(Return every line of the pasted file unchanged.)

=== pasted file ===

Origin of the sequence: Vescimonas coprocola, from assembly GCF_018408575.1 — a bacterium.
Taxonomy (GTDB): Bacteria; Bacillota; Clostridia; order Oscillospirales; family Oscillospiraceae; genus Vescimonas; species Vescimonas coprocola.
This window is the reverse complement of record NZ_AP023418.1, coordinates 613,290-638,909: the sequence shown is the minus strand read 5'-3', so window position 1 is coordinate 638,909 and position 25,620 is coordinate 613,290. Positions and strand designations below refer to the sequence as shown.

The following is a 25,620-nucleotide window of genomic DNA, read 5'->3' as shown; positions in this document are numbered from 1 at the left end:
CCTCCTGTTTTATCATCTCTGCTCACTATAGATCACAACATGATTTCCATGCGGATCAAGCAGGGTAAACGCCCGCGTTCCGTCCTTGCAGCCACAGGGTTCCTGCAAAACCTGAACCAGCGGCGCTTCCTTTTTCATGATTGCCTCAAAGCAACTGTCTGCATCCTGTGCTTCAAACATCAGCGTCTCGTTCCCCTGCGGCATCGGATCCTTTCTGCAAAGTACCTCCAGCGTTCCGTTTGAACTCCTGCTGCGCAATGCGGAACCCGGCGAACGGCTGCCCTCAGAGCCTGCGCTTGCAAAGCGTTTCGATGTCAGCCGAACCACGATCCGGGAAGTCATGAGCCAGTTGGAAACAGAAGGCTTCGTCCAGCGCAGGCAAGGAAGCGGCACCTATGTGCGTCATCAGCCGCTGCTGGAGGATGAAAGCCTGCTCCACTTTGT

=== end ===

Origin of the sequence: Vescimonas coprocola, from assembly GCF_018408575.1 — a bacterium.
Taxonomy (GTDB): Bacteria; Bacillota; Clostridia; order Oscillospirales; family Oscillospiraceae; genus Vescimonas; species Vescimonas coprocola.
This window is the reverse complement of record NZ_AP023418.1, coordinates 613,290-638,909: the sequence shown is the minus strand read 5'-3', so window position 1 is coordinate 638,909 and position 25,620 is coordinate 613,290. Positions and strand designations below refer to the sequence as shown.

The following is a 25,620-nucleotide window of genomic DNA, read 5'->3' as shown; positions in this document are numbered from 1 at the left end:
CCTCCTGTTTTATCATCTCTGCTCACTATAGATCACAACATGATTTCCATGCGGATCAAGCAGGGTAAACGCCCGCGTTCCGTCCTTGCAGCCACAGGGTTCCTGCAAAACCTGAACCAGCGGCGCTTCCTTTTTCATGATTGCCTCAAAGCAACTGTCTGCATCCTGTGCTTCAAACATCAGCGTCTCGTTCCCCTGCGGCATCGGATCCTTTCTGCAAAGTACCTCCAGCGTTCCGTTTGAACTCCTGCTGCGCAATGCGGAACCCGGCGAACGGCTGCCCTCAGAGCCTGCGCTTGCAAAGCGTTTCGATGTCAGCCGAACCACGATCCGGGAAGTCATGAGCCAGTTGGAAACAGAAGGCTTCGTCCAGCGCAGGCAAGGAAGCGGCACCTATGTGCGTCATCAGCCGCTGCTGGAGGATGAAAGCCTGCTCCACTTTGT